Abstract: Small-scale fisheries depend on availability of and access to resources. Yet research on access – the combination of rights and capacities that enable fishers to benefit from available resources – has been limited compared to research on availability in Canadian fisheries. We surveyed 118 independent fishers in British Columbia, Canada to understand access rights (harvesting, entrance, transferability, security and protection), capacities (physical, human, social, cultural, political and financial assets), economic benefits from fishing, and actions to maintain or increase access. Participants generally perceived: strengths in physical, human and cultural assets; varied status in social and financial assets; and weaknesses in political assets. Access rights were generally perceived as poor with the exception of transfer rights. We employed modeling approaches to understand demographic characteristics of participants with higher rights and capacity, and which factors predicted feasibility and economic benefits of fishing. Higher perceived rights and capacities were both predicted by whether the participant self-identified as Indigenous. Higher feasibility of fishing was associated with higher political and financial assets, higher rights, being non-Indigenous, rural residence, and higher incomes. Higher income from fishing was predicted by higher financial assets and being non-Indigenous. Qualitative results showed participants maintain or gain access through: preparation; non-political networking; political advocacy; augmenting licenses or quota; or, diversification and intensification of fishing activities. Yet, many participants reported feeling powerless. Our research emphasizes the need to address access in fisheries management. Our novel conceptualization and mixed methods approach to study access rights and capacities can be adapted and applied elsewhere.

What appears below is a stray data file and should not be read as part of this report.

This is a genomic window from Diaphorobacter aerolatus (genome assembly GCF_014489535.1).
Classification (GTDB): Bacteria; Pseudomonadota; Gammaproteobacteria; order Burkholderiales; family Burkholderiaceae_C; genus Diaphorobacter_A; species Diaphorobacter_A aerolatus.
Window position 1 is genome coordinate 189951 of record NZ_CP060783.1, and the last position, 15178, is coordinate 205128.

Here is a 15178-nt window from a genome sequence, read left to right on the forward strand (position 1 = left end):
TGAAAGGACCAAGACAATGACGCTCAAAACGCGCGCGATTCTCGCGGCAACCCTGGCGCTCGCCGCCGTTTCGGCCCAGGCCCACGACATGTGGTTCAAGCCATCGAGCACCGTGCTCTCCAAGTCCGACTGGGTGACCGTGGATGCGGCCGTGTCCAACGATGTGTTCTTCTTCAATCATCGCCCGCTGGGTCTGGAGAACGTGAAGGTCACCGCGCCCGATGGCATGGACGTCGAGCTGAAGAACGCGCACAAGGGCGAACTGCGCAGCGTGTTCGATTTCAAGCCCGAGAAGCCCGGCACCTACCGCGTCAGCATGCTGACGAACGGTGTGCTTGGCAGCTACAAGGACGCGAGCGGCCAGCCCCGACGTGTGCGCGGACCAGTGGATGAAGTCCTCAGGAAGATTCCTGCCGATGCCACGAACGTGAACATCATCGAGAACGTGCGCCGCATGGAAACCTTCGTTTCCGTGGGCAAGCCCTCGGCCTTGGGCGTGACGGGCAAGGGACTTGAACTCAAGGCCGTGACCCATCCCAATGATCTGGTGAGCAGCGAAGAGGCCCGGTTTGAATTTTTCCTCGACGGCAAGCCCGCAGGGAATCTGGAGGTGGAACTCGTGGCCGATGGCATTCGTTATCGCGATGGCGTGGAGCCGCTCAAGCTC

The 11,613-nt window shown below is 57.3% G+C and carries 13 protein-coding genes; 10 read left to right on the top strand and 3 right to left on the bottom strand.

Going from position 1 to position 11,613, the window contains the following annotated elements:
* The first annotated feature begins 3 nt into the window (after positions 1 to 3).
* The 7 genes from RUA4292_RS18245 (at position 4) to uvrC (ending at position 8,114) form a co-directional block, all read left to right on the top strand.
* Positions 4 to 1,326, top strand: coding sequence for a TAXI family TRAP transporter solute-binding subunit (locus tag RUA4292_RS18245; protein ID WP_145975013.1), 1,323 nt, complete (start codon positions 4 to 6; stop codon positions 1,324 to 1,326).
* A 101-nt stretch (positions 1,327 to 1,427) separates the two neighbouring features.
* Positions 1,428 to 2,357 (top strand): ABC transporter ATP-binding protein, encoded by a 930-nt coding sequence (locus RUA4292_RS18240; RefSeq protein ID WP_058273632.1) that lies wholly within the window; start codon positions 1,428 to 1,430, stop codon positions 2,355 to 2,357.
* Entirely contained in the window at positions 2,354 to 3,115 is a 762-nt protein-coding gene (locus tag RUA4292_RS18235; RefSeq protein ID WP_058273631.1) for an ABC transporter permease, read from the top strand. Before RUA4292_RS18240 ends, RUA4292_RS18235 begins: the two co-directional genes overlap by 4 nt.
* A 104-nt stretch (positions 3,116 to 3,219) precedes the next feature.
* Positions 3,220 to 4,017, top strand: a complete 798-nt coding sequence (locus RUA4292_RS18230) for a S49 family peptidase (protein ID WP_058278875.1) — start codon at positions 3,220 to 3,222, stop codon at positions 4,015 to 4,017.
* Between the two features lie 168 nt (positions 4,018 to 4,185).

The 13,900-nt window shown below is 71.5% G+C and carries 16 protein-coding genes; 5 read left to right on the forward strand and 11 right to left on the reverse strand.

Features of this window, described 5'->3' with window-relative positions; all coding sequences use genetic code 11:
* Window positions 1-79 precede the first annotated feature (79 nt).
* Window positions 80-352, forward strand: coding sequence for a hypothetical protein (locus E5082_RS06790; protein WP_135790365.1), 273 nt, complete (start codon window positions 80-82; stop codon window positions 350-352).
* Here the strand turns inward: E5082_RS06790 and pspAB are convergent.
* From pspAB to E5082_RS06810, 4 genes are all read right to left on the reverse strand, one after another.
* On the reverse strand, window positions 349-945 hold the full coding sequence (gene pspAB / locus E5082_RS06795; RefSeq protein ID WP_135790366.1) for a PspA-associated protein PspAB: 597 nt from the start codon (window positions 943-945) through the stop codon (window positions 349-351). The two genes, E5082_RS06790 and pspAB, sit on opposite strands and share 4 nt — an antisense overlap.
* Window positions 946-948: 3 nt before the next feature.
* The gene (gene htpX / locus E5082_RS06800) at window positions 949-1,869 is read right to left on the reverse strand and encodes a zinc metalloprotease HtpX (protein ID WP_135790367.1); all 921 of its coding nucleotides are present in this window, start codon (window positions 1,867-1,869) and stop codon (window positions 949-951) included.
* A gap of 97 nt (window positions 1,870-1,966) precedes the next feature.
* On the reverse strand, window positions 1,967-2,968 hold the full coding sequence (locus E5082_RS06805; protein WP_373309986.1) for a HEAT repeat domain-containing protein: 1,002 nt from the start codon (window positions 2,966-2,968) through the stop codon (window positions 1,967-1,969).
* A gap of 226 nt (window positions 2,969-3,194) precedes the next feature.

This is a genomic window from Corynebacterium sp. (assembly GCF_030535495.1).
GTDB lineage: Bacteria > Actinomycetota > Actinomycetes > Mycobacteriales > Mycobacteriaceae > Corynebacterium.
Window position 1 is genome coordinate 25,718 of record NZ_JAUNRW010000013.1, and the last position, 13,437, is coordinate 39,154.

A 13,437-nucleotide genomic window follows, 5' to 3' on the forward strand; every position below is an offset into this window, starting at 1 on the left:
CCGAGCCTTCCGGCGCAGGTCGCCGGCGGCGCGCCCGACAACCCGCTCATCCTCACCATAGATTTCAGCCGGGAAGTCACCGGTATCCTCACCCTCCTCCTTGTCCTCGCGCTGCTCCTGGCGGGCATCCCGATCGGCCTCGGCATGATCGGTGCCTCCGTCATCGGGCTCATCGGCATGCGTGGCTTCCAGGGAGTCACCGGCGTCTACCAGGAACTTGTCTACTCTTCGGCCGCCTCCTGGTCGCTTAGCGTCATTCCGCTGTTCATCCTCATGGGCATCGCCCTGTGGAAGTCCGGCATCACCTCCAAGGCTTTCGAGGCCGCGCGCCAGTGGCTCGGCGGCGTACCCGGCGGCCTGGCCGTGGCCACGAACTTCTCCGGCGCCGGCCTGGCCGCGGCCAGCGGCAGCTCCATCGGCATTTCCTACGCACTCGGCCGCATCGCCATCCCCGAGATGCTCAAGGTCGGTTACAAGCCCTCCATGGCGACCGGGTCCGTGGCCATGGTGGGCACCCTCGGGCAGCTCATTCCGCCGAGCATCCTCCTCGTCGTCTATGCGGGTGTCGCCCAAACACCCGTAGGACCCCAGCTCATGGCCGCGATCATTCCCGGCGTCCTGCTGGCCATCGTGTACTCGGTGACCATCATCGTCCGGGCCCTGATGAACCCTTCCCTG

Bennett, N. J., Ban, N. C., Schuhbauer, A., Splichalova, D.-V., Eadie, M., Vandeborne, K., . . . Sumaila, R. (2021). Access rights, capacities and benefits in small-scale fisheries: Insights from the Pacific Coast of Canada. Marine Policy, 130, 104581. doi:https://doi.org/10.1016/j.marpol.2021.104581.
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